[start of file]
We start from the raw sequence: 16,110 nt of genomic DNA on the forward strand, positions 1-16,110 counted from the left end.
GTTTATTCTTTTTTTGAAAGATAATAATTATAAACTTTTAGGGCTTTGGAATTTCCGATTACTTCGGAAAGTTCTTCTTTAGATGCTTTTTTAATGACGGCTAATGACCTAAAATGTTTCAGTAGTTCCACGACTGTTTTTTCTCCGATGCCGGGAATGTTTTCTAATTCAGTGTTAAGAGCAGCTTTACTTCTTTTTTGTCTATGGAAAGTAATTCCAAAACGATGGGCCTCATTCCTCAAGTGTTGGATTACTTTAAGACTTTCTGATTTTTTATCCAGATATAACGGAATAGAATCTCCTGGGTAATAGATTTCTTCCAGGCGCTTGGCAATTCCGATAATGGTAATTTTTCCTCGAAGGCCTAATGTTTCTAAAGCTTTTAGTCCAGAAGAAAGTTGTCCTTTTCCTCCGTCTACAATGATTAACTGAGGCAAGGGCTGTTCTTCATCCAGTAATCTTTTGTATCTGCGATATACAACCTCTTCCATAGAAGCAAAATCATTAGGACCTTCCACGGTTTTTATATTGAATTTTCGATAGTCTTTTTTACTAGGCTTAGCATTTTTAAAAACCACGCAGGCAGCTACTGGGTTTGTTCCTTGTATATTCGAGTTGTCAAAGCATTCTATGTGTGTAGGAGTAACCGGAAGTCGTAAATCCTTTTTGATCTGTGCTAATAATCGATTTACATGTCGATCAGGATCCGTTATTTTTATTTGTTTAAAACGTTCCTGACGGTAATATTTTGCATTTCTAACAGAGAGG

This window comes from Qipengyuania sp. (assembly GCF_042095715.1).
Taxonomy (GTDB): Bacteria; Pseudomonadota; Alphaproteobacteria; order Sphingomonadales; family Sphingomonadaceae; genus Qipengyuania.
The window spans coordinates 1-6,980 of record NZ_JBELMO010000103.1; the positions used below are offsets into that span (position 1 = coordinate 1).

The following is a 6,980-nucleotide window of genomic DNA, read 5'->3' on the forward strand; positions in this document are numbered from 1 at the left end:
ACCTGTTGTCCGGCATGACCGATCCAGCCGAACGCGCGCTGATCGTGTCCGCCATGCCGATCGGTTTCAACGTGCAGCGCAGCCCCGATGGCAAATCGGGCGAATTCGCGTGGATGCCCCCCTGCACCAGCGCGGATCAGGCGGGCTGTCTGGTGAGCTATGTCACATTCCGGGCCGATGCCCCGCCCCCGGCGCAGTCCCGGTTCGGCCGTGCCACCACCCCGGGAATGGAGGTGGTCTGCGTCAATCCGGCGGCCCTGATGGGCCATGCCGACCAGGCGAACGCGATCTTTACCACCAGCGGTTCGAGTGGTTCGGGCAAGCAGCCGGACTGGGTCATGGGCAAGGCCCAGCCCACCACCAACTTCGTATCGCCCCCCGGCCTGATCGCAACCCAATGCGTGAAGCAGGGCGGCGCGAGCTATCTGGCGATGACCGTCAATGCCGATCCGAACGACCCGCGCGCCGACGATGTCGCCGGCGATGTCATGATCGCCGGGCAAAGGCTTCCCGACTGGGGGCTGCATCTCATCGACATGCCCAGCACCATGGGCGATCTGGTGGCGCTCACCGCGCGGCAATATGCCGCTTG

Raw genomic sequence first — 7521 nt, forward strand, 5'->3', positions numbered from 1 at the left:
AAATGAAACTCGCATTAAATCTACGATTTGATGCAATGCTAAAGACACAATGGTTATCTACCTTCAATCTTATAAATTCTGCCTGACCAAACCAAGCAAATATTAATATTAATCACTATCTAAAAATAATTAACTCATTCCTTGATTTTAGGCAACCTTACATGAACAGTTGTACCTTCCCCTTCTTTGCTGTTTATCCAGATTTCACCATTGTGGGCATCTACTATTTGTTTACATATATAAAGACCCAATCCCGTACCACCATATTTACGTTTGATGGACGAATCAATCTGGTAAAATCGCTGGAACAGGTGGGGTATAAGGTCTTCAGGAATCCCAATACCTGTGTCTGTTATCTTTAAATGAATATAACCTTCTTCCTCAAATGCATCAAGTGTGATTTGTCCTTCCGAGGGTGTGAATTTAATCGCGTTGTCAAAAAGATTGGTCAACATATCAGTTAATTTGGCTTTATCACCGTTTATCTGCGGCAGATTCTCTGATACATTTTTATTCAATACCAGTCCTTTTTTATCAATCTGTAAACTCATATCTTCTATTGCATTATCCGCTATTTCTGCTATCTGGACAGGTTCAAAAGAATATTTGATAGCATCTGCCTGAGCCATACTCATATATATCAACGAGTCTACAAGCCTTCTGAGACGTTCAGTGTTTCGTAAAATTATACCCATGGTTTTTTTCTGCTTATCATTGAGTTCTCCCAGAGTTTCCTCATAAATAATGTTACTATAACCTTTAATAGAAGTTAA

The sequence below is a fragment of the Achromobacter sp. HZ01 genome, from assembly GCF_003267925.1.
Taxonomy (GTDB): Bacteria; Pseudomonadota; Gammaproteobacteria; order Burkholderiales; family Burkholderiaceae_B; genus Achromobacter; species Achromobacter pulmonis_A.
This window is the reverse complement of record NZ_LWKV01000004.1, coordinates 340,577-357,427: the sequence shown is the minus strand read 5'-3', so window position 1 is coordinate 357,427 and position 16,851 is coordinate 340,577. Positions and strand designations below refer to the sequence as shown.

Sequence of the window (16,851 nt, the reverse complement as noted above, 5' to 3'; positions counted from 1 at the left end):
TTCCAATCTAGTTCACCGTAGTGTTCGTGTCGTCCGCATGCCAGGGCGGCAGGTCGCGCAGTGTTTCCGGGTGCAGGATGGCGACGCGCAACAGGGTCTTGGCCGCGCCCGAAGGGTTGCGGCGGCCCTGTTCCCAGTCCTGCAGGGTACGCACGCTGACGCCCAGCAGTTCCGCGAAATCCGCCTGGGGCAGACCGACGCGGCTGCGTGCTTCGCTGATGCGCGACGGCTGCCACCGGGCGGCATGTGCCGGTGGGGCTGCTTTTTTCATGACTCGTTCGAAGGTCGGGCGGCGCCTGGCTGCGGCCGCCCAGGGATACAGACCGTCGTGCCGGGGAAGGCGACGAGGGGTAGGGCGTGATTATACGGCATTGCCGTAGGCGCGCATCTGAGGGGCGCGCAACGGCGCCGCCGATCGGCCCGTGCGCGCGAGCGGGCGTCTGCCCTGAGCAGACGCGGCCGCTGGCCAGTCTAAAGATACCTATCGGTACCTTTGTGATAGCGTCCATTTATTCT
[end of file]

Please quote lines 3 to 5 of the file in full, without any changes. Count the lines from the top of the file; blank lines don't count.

This window comes from Qipengyuania sp. (assembly GCF_042095715.1).
Taxonomy (GTDB): Bacteria; Pseudomonadota; Alphaproteobacteria; order Sphingomonadales; family Sphingomonadaceae; genus Qipengyuania.
The window spans coordinates 1-6,980 of record NZ_JBELMO010000103.1; the positions used below are offsets into that span (position 1 = coordinate 1).